The Rest of the World, One Plate at a Time
June 28, 2009 11:00 PM   Subscribe

Rick Bayless' Mexican Everyday is my go-to cookbook. Can anyone recommend any other cookbook authors that can teach me about other traditional world cuisines? Who's the Rick Bayless of Indian food? The Asian Rick Bayless? Who's the Mediterranean's answer to Rick Bayless?

Let me explain what I admire about Bayless. First of all, he ain't a famous TV chef slumming in ethnic food. Bayless has made Mexican food his life's work. That means that I trust the authenticity and integrity of his recipes. He does an excellent job explaining how they fit into the culture of Mexico, and his books provide a foundation for understanding the system of Mexican cuisine.

At the same time, he makes these recipes accessible to ordinary Americans. These are simple recipes that don't use too many exotic ingredients and don't take all day to make. They're mostly "week night" recipes.

I'm looking for similar cookbooks about other parts of the world.
posted by chrchr to Food & Drink (17 answers total) 67 users marked this as a favorite
My go to book for Indian is by Madhur Jaffery, specifically Madhury Jaffery Indian Cooking (this is an update of what is probably her most famous book). Not as much in the way of cuisine as a view into culture as Bayless, but some.
posted by fief at 11:15 PM on June 28, 2009 [2 favorites]

I 2nd the Madhur Jaffery recommendation, also Paula Wolfert for Mediterranean, although I tend to read her cookbook more than cook from it.
posted by snowymorninblues at 11:32 PM on June 28, 2009 is the everyday-food recipe site of choice for Japanese food. SO many good recipes.
posted by DoctorFedora at 11:59 PM on June 28, 2009

I like the Modern Art of Chinese Cooking.
posted by rdr at 11:59 PM on June 28, 2009

Anjum Anand's Indian Every Day was my introduction to cooking Indian food: I've found it excellent. You could also try her newer book Anjum's New Indian.
posted by misteraitch at 2:12 AM on June 29, 2009

I'd like to recommend Lidia's Italian-American Kitchen, even though it hits the type of Italian that we're used to getting in American restaurants, as opposed to the authentic stuff. It's been a great entry point for me to expand my knowledge of the basics.
posted by GamblingBlues at 3:55 AM on June 29, 2009

You might want to check out this AskMe thread.
posted by needled at 4:17 AM on June 29, 2009

N-thing Madhur Jaffrey's various cookbooks on Indian food, which taught me how to cook it, as well as her great book on Asian vegetarian cooking in general, World of the East Vegetarian Cooking.
posted by aught at 6:16 AM on June 29, 2009

Martin Yan's show can be a little over the top, but his recipes are generally very good, authentic and oriented towards quick prep.
posted by electroboy at 6:49 AM on June 29, 2009

For real Italian, this book by Marcella Hazan is exactly what you're looking for. Everyone who cooks should own it.
posted by neroli at 7:03 AM on June 29, 2009 [1 favorite]

And the Middle Eastern Rick Bayless is Claudia Roden.
posted by neroli at 7:05 AM on June 29, 2009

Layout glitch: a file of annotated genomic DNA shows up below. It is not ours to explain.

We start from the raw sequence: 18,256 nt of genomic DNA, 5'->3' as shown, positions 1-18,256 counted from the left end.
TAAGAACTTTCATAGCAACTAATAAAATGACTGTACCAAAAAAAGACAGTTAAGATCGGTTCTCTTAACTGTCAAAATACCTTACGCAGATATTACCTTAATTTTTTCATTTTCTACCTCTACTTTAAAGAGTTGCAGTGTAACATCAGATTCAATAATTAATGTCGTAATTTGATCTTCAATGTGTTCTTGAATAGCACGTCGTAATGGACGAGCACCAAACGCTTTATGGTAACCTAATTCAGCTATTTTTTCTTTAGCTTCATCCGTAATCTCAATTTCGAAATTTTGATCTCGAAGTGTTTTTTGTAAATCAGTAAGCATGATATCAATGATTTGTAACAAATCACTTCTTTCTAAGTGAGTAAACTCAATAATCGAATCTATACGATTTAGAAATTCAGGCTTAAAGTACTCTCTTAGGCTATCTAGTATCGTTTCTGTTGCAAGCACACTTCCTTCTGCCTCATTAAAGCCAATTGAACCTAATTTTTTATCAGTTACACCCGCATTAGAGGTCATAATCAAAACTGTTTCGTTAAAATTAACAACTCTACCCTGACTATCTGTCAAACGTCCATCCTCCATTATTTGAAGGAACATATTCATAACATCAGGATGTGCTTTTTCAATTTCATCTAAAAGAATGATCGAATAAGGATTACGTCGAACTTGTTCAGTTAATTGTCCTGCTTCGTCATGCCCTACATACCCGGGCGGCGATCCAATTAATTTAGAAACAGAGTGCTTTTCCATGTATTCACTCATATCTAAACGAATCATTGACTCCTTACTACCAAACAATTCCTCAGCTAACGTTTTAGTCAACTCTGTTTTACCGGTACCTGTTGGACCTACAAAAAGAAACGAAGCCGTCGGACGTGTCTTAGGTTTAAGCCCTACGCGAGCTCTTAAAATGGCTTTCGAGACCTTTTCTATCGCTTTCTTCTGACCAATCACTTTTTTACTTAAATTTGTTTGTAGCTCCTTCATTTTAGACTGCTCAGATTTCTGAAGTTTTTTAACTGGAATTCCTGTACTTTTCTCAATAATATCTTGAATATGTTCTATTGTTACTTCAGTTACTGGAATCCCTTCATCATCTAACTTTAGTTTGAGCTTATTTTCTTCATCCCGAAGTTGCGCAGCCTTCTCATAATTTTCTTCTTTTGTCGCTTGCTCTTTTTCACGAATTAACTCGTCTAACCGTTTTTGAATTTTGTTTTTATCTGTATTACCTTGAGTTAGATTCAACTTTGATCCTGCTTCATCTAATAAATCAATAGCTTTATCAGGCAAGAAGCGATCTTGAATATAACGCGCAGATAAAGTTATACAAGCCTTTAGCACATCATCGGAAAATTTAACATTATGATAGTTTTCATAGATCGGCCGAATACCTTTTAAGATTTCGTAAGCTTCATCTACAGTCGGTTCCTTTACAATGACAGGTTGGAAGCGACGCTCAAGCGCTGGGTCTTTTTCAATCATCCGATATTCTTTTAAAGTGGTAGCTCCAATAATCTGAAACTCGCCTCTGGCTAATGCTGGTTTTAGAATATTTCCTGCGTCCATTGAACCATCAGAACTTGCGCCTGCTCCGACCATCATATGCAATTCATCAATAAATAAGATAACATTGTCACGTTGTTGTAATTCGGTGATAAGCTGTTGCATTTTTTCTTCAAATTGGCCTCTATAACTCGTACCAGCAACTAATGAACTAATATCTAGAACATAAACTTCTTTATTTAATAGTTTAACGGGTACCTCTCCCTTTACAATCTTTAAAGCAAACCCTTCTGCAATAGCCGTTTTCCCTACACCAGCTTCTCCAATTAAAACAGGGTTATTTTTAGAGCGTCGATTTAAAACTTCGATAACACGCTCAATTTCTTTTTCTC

Madhur Jaffrey is, I've heard, a pretty solid go-to for Indian food. She's got a wide variety of cookbooks suitable for different levels, and she brings wider context without being overly academic or niche-specific. The only book I have is this one, but that's mainly because I live alone (and, uh, never actually cook :P)

I've really enjoyed Hot Sour Salty Sweet for Thai and other Southeast Asian cuisine. Some of the ingredients can get a little hard to find, but especially if you're near any sort of Asian market you should be able to do them pretty well. This book is almost more of a travelogue than a cookbook -- lots of photos and descriptions of the cultures. The recipes are great, though -- quite varied, and some have become staples for me. This couple has some other well-received books out.
posted by Madamina at 7:08 AM on June 29, 2009

Memories of Philippine Kitchens for Filipino food

Also, the Culinaria series is excellent.
posted by AceRock at 7:22 AM on June 29, 2009

I dunno nothin' about Rick Bayless, but Diana Kennedy has some excellent, excellent books on Mexican cooking.
posted by avianism at 8:21 AM on June 29, 2009

The Silver Spoon is the bible of Italian food.
posted by mkultra at 11:18 AM on June 29, 2009

Someone mentioned an AskMe I posted, which has a lot of good recommendations. That thread pointed me to Fuschia Dunlop's Chinese cookbooks, which I wholeheartedly recommend as a foodie who's traveled around China. They're very authentic if you can find the right ingredients. She's done two books so far:

Land of Plenty (Sichuanese cooking)

Revolutionary Chinese Cookbook (Hunanese cooking, "revolutionary" because Mao Zedong and Lei Feng are from Hunan)

Both are excellent, although Revolutionary Chinese Cookbook is probably more accessible in terms of ingredients and it has more photos too.
posted by pravit at 12:05 PM on June 29, 2009

I LOVE Rick Bayless' restaurants and have been relying on his excellent cookbooks since I moved away from Chicago five years ago.

That said, I'm seconding neroli that for Italian, Marcella Hazan is the way to go. From Wiki:

Marcella Hazan, maiden name Marcella Polini, (born 1924) is an Italian cookery writer who writes in English. Her cookbooks are credited with introducing the public in the United States and Britain to the techniques of traditional Italian cooking. She is widely considered by chefs and fellow food writers to be one of the foremost authorities on Italian cuisine.

"Essentials of Classic Italian Cooking" is fantastic. The recipes offer simple, delicious ways to use fresh ingredients, and Hazan tells little stories about the origins of Italian food traditions and culture before each recipe. Molto bene!
posted by non sum qualis eram at 4:38 PM on June 29, 2009

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